We left in a convoy of three vehicles and were joined by another contingent of police from Bamburi station.
    Over 20 officers descended on our three bedroomed house, which they searched from top to bottom. They found an assortment of books and magazines from my university days, which seemed to satisfy them that I really was a dangerous dissident.
    One of them called ‘Doctor’ was the proud finder of my copy of Nicollo Machiavelli’s The Prince. His excitement knew no bounds when he read the blurb on the back page, ‘Instructions on how to take over a government! Although the story was based in Europe in the middle ages, it made the agents lick their lips with pleasure. Lenin’s Imperialism: the Highest state of Capitalism and a few other books and magazines on socialism proved beyond reasonable doubt that I was an enemy of the State.
    My housemate, Peter Karanja Gichigo, a trade officer and a truly magnanimous friend, arrived just then and stared, dumbfounded, as they tore the house apart. I bade him farewell and asked him to inform my parents and friends.
    I was driven to the Port Police Station where a cell was cleared of its inmates for my benefit.
    One of the constables on duty gave me the centre page of the day’s newspaper, which I used to protect my face from the mosquito onslaught.
    I fell asleep some few hours to dawn, but was soon woken by a senior officer early in the morning. He wanted to know what crime I had committed. Apparently, I had slept in a holding cell as my arrest had not been entered in the occurrence book. I told him about the search of my office and private house. I explained that I too, was in the dark about any charges against me. He sounded sympathetic and even agreed to make a call to a friend, Kenneth Mwema at the local newsroom.
    The police came for me that evening and told me to collect my stuff for a short journey. I panicked. Why did they have to wait for darkness?
    We headed for Nairobi Highway, and I thought then, that they planned to take me to the forests beyond the airport. In the Landrover with me were four officers and a driver. We drove past Miritini and Mazera’s until we reached Mariakani where we stopped for fuel. That was when the senior officer informed me that we were going to Nairobi.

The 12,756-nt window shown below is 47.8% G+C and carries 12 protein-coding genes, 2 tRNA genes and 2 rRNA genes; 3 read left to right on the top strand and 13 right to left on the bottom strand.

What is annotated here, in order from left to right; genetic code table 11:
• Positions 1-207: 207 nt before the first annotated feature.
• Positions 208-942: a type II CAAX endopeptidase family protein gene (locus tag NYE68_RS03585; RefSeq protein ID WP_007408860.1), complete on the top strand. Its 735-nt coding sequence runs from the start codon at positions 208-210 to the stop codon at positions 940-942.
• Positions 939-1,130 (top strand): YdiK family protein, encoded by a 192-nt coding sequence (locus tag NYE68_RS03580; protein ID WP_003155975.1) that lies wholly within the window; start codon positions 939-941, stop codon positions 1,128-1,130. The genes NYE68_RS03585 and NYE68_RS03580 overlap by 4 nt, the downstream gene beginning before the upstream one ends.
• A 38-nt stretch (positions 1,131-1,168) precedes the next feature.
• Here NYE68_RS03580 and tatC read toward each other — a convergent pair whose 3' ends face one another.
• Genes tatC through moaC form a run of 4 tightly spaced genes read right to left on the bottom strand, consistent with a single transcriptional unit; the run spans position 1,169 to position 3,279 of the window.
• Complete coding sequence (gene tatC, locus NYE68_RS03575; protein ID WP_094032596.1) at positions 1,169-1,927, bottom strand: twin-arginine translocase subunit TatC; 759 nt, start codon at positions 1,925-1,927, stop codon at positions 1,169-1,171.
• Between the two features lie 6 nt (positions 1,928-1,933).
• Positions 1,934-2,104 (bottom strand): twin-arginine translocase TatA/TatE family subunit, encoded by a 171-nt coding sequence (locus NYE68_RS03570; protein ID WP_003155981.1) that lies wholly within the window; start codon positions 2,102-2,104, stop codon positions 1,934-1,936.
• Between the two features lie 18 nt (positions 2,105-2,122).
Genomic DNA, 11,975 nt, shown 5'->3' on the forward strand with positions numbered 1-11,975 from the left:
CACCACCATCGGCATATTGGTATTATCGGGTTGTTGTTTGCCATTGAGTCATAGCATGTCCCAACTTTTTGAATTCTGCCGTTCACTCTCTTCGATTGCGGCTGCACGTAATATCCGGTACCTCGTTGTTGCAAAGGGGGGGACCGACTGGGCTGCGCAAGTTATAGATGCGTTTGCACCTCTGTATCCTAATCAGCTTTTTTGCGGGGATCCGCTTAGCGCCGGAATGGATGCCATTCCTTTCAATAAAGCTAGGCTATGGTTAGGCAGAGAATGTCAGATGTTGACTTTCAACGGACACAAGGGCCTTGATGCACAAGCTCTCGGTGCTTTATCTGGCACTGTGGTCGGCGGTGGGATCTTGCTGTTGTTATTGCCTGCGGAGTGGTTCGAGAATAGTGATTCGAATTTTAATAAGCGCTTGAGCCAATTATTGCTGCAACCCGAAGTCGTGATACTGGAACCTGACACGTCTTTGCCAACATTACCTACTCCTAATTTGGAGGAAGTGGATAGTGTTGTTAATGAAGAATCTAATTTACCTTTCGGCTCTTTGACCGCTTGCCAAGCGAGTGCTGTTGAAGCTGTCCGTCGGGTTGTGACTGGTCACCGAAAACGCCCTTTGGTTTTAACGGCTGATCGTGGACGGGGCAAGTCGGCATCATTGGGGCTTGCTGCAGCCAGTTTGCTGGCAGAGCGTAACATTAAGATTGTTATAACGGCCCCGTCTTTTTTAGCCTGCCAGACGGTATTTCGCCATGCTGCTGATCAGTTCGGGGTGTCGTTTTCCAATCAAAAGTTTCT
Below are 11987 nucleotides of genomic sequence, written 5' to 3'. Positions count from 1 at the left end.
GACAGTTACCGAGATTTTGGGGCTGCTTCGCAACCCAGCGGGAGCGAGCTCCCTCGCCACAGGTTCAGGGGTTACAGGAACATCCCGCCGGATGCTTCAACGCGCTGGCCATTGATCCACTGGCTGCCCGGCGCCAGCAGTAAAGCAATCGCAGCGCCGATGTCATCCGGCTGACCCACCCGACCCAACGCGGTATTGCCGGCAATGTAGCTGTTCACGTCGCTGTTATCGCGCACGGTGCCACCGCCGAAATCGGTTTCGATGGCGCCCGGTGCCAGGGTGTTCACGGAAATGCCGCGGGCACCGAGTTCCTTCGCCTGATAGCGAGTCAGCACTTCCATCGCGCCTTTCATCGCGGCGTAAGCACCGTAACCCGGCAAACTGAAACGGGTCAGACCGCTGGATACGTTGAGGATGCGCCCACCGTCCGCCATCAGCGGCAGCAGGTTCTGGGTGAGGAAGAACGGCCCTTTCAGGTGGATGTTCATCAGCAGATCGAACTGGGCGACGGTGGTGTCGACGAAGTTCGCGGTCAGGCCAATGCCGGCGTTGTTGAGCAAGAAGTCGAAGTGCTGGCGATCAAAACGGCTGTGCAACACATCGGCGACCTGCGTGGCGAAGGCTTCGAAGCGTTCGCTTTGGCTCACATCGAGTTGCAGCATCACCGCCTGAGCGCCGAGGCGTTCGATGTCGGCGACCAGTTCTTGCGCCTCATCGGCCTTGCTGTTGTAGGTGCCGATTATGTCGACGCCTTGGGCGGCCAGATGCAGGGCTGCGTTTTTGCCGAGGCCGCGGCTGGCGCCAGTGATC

We arrived in Nairobi very early the next morning to a chilling drizzle, dark clouds, and mud on the streets. I was taken to a very cold cell at the Kileleshwa Police Station and my escorts, with whom I had developed some intimacy during the long journey, actually bade me farewell.
    I was put in a cell with a man who was suspected of robbery with violence. He showed me scars from torture by the police who were demanding that he show them where a certain gun was hidden. Was this too, going to be my fate? I wondered, as I drifted to an uneasy sleep.
    I could tell that I was in an empty room even with the blindfold on. A fat, jolly cop had picked me from the cell, accompanied by another dark, slim joker who was to become a good friend in later days. We passed through corridors before we entered what I recognised as a lift because of that vacuous feeling in the pit of my stomach as we ascended — for a long time.
    When we stepped out of the lift, I felt the vertigo that accompanies heights as I was led across the building. Fleeting sunshine hit my forehead, and for a moment I had the sick feeling that they planned to throw me off a tall building. Instead, I was thrown into a room and the blindfold was removed.
    The windows of the room were sealed with dark cloth, but there was a single bulb which hung from the middle of the high ceiling to reveal the brown walls of a modern building. Something about the colour and architecture of the room rang a bell and it took only a few minutes to recognise it — Nyayo House.
    Soon after graduating, I worked on the eighth floor of that building in the provincial information offices, so I knew very well the building’s interior decor. I also knew that the top floors housed the notorious police unit.
    A few minutes later, my escort returned and put back my blindfold; I was alarmed at the way I was getting used to it. After a few metres’ walk through corridors, I was pushed into a room and onto a chair.
    Suddenly, the blindfold was whipped off. I was made to sit on a wooden chair in the middle of a huge, windowless room. Sitting directly in front of me, was a row of ten or twelve smartly dressed men sitting behind a long, wooden table. The chair in the middle was empty. I felt disturbed and agitated: why can’t they say something? I asked myself, scanning their faces. One of them, a bald, grey haired man in a shabby tweed jacket looked familiar, but I was not too sure.
    The door opened and a huge fellow with a pot-belly and trousers belted at his midriff swaggered in. The seated men stood and snapped to attention as he took the centre chair. A file was quickly placed before him. He scanned it for a few minutes then turned to stare at me.
    “How are you Mr Njuguna? How is Mombasa?” the big man asked me with a sneer.
    “I am fine.” I managed to croak back. Let me make it very clear to you before we start. I am sure you know why you are here and that you are going to cooperate with us. The more you cooperate, the easier it will be for you. But let me warn you: if you try to play games with us, you will only have yourself to blame. Keep in mind that we have the means, the time and the capacity to get all of the information we need from you — so it is up to you — clear?” he ended firmly.